We do not think globally and we are not taught to think globally. This gives you the dawning realization that you are living, really, in an Alice-in-Wonderland political situation where you are governed by an institution which grew up in an age when the horse and buggy were the fastest means of transportation, when hand tools, and gun powder prevailed, when agriculture was the main occupation, when distances between people were measured in terms of weeks and localities and distances between countries, of course were measured in months. I remember reading once when George Washington turned to his Secretary of State, I think it was Jefferson, and said, "We have to get in touch with Ben Franklin," - who was their ambassador to France - "We haven't heard from him in a couple of months; we have to write him a letter." It was very slow in the days when the nation-state was founded.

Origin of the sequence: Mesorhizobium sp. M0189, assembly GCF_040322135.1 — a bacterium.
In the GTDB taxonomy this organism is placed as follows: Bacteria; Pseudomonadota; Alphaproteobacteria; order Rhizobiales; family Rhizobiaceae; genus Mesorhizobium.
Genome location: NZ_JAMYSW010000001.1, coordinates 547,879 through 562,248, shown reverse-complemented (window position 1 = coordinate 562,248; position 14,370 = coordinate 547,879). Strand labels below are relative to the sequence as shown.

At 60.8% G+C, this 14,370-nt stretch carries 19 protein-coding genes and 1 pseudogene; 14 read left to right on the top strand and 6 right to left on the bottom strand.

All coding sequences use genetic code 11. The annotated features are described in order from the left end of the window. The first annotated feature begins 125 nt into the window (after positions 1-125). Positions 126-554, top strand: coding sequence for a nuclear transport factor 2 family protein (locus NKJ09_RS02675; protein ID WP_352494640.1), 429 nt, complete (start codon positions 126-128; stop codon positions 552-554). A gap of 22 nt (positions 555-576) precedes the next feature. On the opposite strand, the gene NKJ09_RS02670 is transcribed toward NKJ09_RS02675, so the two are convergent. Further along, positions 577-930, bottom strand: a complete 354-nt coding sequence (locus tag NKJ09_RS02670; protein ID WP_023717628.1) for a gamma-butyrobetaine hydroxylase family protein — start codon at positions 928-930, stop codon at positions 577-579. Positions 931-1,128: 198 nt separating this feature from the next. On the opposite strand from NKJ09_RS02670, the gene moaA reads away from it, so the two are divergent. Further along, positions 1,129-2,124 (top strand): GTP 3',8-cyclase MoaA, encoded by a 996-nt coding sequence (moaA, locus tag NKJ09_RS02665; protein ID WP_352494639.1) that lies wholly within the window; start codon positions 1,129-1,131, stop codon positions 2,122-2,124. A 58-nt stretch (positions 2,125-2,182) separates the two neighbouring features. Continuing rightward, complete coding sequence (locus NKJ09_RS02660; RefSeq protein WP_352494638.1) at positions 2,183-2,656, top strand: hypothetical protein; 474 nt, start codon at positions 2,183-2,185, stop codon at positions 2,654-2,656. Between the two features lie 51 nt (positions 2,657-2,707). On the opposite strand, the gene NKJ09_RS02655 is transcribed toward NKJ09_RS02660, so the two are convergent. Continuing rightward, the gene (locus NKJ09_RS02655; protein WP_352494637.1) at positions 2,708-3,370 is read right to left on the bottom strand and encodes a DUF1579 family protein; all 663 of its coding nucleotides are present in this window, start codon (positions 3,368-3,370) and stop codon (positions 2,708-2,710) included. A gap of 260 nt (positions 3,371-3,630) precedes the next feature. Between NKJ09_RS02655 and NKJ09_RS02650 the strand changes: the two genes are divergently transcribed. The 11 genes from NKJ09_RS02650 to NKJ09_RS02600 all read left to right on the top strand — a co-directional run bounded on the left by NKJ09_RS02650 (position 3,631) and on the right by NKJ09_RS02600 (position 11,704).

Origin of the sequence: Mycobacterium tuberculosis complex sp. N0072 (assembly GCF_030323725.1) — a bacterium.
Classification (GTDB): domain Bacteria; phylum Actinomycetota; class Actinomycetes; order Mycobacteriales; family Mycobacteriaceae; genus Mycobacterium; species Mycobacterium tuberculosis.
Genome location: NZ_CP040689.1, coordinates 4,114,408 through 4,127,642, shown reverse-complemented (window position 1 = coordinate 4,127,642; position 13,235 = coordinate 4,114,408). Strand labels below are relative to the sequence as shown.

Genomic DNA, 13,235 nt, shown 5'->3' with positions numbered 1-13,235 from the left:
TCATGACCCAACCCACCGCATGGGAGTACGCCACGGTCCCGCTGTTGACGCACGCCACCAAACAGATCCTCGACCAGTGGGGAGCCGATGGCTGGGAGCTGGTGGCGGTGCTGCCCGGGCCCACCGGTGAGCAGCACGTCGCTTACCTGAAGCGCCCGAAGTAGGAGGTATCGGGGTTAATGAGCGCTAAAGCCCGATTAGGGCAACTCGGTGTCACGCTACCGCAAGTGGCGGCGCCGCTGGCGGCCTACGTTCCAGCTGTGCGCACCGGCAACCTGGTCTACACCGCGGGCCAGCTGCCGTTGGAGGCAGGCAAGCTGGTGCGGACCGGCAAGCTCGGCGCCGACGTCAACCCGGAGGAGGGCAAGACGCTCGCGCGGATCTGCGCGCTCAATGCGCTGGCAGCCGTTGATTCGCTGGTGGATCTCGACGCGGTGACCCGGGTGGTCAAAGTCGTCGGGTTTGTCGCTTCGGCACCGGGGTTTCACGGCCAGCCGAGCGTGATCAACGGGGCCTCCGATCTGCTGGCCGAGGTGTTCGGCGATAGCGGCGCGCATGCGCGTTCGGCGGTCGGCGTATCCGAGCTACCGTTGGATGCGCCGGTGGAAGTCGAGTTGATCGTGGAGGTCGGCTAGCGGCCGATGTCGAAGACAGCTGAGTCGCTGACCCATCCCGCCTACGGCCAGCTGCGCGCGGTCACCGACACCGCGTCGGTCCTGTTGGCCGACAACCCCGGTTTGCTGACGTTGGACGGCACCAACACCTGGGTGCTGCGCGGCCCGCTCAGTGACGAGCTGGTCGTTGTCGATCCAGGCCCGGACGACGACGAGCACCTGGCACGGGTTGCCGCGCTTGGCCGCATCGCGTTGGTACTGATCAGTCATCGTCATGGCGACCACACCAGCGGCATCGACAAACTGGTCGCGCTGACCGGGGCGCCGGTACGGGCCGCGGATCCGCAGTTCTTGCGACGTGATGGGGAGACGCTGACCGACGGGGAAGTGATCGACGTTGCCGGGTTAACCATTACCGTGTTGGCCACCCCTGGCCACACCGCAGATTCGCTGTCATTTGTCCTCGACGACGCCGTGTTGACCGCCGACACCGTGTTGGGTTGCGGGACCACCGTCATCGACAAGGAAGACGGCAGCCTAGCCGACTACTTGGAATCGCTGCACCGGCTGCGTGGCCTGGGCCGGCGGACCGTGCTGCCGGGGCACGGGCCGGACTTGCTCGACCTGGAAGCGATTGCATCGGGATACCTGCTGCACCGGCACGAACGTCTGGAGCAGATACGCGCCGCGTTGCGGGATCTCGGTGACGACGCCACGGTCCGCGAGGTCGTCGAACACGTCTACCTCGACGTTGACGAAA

Then, along comes the 20th century, along comes the car, the railroad, the airplane in 1907, and it was even before that the radio was developed. Suddenly we had an implosion of time and distance; suddenly the world collapsed in on itself. There were no frontiers in terms of communication and you were in a new ballgame. At that point we should have realized that if we were to survive and continue we had to reorder our thinking about politics, that politics had to meet the new conditions of the one communicative world which was now a dynamic fact in the twentieth century.

Well, this did not happen, as we all know. The nation remained; the nation fought its wars; the nation maintained its frontiers. Nationalism was a very strong force in the world and for me it was a shock to realize back in 1947 that the entire frame-work, the governing framework, in terms of world peace, was obsolete.